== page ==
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Publisher's Summary

Please note: This is a summary and analysis of Ogilvy on Advertising, not the original book. This summary and analysis is not endorsed by or affiliated with the original author.

Ogilvy on Advertising was written in 1983 by David Ogilvy. He was a prominent advertiser who shared his knowledge about how to advertise, how to get a job in advertising, and described changes happening in the world of advertising at the time. One of the most important points of this book is that originality and creativity should not be sought after for its own sake: if a strategy works in advertising, then use it. Advertising is possibly one of the most stressful occupations and does not pay well unless you absolutely love it. The author is forthcoming about many mistakes he made in the advertising industry.

Ogilvy opens by emphasizing that good advertising does not just simply make people admire your message for its creativity; it influences people to action. It's a simple adage, yet easy for many advertisers to forget.

©2017 Adam Harrison (P)2017 Adam Harrison

What listeners say about Ogilvy on Advertising Summary and Analysis

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Simple Information

I was looking for deep analysis or market techniques/philosophy. This was a simplistic overview, it does it's job as a summary but I was uninspired. Narration was fine, no issues there.

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Great info, too condensed.

The cliff notes need more extrapolation in order to really get a grip on what the narrator is telling you. This is really only good as a preview of the book. For example, it mentions that an ad should have an "idea." Well there is a huge amount of theory about the "Big Idea" in an ad, and you would have no concept of that from this, in fact, you most likely wouldn't notice that it even mentioned an idea.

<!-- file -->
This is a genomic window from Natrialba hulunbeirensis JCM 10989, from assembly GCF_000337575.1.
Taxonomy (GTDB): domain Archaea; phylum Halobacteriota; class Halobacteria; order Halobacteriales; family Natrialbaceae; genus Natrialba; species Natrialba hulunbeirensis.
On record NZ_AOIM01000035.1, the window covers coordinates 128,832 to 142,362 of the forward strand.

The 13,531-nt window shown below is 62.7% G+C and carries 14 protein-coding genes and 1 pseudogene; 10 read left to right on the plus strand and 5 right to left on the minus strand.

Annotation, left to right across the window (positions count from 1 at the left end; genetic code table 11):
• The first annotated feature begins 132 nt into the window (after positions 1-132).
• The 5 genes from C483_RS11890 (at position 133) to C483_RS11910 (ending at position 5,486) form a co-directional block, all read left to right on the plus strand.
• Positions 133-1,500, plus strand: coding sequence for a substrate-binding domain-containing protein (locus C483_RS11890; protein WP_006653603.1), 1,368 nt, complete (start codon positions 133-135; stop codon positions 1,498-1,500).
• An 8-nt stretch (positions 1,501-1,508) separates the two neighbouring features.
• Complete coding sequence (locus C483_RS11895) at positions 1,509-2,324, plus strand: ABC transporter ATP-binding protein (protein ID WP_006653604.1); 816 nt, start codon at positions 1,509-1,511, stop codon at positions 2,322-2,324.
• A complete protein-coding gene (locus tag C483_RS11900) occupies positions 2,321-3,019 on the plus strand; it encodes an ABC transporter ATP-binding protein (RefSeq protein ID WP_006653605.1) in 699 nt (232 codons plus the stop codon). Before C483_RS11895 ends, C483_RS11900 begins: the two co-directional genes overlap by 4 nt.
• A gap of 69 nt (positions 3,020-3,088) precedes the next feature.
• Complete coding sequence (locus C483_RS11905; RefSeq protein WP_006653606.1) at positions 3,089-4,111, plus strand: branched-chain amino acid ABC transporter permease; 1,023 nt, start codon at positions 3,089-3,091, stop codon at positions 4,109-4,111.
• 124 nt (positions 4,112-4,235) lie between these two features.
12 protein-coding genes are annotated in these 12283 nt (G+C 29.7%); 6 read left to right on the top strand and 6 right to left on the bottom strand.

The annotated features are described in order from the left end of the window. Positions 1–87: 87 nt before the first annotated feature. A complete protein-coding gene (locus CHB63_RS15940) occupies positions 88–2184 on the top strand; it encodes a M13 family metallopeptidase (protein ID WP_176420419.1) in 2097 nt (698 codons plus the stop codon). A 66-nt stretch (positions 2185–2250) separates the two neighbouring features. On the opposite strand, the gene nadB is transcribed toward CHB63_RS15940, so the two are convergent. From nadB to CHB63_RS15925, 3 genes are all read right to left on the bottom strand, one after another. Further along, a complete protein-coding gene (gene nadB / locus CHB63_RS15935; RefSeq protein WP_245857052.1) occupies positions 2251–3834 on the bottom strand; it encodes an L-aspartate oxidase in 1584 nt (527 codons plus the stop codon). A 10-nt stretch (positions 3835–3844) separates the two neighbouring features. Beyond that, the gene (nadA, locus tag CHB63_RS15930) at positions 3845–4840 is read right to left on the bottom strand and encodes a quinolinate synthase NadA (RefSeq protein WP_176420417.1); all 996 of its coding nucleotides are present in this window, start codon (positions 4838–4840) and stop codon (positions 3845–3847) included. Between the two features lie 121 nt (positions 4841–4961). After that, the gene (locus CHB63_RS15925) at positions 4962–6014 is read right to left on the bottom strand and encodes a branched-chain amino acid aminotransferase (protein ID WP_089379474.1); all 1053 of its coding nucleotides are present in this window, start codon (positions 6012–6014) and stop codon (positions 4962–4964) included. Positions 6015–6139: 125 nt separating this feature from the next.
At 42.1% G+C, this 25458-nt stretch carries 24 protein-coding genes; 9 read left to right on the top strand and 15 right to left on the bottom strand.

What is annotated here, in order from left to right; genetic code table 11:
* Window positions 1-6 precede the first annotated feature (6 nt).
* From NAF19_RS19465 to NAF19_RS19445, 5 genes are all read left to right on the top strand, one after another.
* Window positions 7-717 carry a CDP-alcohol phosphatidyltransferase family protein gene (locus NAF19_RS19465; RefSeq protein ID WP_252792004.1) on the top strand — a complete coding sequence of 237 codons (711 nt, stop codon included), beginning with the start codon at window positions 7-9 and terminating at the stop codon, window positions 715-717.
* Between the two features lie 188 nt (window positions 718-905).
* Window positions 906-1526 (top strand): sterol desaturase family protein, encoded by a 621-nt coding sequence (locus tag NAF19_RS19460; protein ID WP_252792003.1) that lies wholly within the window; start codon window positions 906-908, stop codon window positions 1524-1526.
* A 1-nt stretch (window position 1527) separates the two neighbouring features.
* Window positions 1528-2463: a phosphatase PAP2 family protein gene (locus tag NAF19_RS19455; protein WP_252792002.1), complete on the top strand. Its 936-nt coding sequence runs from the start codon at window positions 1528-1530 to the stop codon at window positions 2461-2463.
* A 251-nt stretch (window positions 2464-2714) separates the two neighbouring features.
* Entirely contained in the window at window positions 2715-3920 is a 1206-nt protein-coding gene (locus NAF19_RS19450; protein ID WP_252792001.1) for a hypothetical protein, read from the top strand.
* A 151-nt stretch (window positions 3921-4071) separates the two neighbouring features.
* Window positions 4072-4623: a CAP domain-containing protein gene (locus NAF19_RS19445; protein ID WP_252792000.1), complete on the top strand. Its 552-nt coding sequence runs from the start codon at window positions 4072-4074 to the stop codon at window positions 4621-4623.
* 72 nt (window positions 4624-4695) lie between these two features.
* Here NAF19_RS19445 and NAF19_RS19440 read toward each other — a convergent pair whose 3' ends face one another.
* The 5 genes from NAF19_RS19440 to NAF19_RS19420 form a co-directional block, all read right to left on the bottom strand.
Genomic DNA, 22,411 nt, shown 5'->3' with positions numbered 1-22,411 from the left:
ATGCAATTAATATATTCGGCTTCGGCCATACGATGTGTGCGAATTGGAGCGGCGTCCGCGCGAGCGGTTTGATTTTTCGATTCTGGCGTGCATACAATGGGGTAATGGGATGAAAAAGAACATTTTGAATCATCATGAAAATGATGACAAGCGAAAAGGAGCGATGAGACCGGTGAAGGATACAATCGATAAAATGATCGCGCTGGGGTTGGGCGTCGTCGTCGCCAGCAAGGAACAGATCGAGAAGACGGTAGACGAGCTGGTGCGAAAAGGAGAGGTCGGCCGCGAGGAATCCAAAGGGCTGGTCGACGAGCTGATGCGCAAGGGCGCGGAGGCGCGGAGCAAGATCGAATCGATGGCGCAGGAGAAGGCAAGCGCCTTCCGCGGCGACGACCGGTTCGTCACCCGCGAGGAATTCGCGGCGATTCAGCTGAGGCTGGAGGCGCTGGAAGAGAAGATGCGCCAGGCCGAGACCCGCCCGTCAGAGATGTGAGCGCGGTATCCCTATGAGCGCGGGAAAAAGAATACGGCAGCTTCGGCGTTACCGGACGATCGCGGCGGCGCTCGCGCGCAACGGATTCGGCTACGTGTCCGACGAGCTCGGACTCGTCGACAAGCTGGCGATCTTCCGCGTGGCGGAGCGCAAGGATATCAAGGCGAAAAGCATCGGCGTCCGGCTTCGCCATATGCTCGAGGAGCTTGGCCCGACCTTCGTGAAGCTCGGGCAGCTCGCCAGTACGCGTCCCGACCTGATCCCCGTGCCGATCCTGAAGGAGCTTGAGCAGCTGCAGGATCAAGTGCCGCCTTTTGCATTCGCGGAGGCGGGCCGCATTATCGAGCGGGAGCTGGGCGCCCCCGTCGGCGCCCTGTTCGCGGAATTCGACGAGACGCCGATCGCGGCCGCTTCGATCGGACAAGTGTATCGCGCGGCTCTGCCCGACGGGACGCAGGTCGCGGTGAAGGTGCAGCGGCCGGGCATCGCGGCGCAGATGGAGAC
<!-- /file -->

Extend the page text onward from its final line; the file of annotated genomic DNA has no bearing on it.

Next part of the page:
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short

I didn't realize this was an abridged version of the book it was very short so I listen to it twice.

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  • Paul Sullivan - Digital BIAS
  • 04-25-20

Perfect short summary

I loved this shorter summary that picks out the key points the book makes and delivers it without the bluff and padding of the bigger original

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  • Henry T
  • 01-11-20

Too much information to summarise

I found it difficult to contextualise the summary points so ended up buying a hardcopy. There are a lot of powerful illustrations in the book that make the points more concrete and meaningful. You miss that here unfortunately